Blog Post - Nuclear Security Matters

Snapshot of Nonproliferation Budget Process for 2015

Dec. 16, 2014

By Nickolas Roth

Last week, the House and Senate agreed on a budget to fund the federal government—including nonproliferation and nuclear security programs—through fiscal year 2015. Despite its participation in the Nuclear Security Summit earlier in 2014 and strong rhetoric from President Obama about the need to prioritize nuclear security, his administration proposed cutting spending on programs to strengthen security for nuclear weapons useable material for the third year in a row. In response, twenty-six Senators signed a letter to the Obama administration requesting that funding for nonproliferation and nuclear security programs be increased.

Although the Cromnibus bill would increase funding for U.S. nonproliferation programs above what the Obama administration requested, it would reduce funding for the programs that make the biggest direct impact on improving security for facilities with nuclear materials: the Global Threat Reduction Initiative (GTRI) and the International Material Protection and Cooperation (IMPC) programs.

Most notably, the bill would cut all funding—more than $90 million—for GTRI and IMPC work in Russia. This comes less than a week after House and Senate Armed Services Committees reaffirmed the importance of this work in the Defense Authorization bill. There is, however, enough unspent money within U.S. nonproliferation programs to fund most nuclear security work in Russia through 2015 if Russian officials allow this cooperation to continue.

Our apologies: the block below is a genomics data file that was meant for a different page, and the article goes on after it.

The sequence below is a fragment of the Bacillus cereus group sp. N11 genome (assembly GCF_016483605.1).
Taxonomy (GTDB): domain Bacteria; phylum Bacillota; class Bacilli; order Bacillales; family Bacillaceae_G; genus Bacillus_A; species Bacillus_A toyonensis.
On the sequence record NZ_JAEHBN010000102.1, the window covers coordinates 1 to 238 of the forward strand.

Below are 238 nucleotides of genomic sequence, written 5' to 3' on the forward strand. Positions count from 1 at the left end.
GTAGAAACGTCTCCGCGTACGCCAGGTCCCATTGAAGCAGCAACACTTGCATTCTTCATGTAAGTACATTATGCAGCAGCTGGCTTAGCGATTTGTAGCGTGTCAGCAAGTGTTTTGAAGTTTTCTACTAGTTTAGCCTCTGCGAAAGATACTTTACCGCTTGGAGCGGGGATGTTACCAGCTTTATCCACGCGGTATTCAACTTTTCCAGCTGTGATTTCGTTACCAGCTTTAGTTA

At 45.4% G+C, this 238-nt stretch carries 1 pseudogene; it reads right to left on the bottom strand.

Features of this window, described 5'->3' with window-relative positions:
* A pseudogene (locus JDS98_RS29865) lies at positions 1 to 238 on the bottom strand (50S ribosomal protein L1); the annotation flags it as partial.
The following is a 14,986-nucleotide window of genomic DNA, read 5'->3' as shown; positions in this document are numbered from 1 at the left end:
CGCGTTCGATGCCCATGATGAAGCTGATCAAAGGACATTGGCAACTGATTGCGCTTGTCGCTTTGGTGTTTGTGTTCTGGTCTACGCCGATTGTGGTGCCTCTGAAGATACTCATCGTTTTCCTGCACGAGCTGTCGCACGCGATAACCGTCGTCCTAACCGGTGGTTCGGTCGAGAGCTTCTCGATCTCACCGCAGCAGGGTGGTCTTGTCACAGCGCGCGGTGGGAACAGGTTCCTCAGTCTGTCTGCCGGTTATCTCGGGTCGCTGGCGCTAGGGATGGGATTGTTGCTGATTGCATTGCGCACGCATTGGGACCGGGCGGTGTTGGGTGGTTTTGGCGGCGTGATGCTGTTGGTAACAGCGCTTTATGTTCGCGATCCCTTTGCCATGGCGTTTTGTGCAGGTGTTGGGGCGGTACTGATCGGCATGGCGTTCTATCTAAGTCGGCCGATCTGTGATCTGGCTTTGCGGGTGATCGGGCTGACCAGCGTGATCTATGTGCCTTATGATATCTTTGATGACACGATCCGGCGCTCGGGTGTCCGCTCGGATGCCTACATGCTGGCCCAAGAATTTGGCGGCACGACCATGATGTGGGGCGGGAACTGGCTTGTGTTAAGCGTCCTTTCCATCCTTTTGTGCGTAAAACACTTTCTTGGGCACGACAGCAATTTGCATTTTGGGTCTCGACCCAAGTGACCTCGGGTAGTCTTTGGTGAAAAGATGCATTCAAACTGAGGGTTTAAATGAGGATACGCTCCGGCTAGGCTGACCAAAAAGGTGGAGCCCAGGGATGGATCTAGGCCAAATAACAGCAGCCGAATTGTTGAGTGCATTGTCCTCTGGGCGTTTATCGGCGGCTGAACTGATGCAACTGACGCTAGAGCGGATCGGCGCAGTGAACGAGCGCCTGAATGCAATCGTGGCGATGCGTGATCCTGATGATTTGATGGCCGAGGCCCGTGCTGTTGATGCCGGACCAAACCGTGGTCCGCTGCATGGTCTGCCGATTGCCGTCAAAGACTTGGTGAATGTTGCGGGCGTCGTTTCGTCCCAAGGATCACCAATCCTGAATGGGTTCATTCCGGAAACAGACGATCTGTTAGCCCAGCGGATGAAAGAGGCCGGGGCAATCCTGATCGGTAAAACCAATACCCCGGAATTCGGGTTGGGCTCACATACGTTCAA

National Nuclear Security Administration nonproliferation congressional budget process for FY2015


1. The “Cromnibus” is a hybrid piece of legislation that crosses an Omnibus bill, which combines a number of smaller appropriations bills, with a Continuing Resolution, which typically continues government spending at current rates.
2. The Cromnibus provides $1,641,369,000 for nonproliferation programs, but rescinds $24,731,000 in funds not apportioned to the Department of Energy in Fiscal Year 2013 or 2014. Within the fissile materials disposition program, the Cromnibus also provides $345 million for continuing construction of the Mixed Oxide Fuel (MOX) Fabrication Facility and prohibits the National Nuclear Security Administration from placing the project in “cold standby” in fiscal year 2015. The Obama administration placed the MOX program in cold standby because of questions about the program’s viability.
3. The Cromnibus allocates $103 million within NNSA Nonproliferation Programs for Legacy Contractor Pensions.
4. Russia has indicated that it may not be interested in continuing cooperative work with the United States to improve security at Russian facilities with nuclear material past 2014.

For more information on this publication: Belfer Communications Office
For Academic Citation: Snapshot of Nonproliferation Budget Process for 2015.” Nuclear Security Matters, December 16, 2014,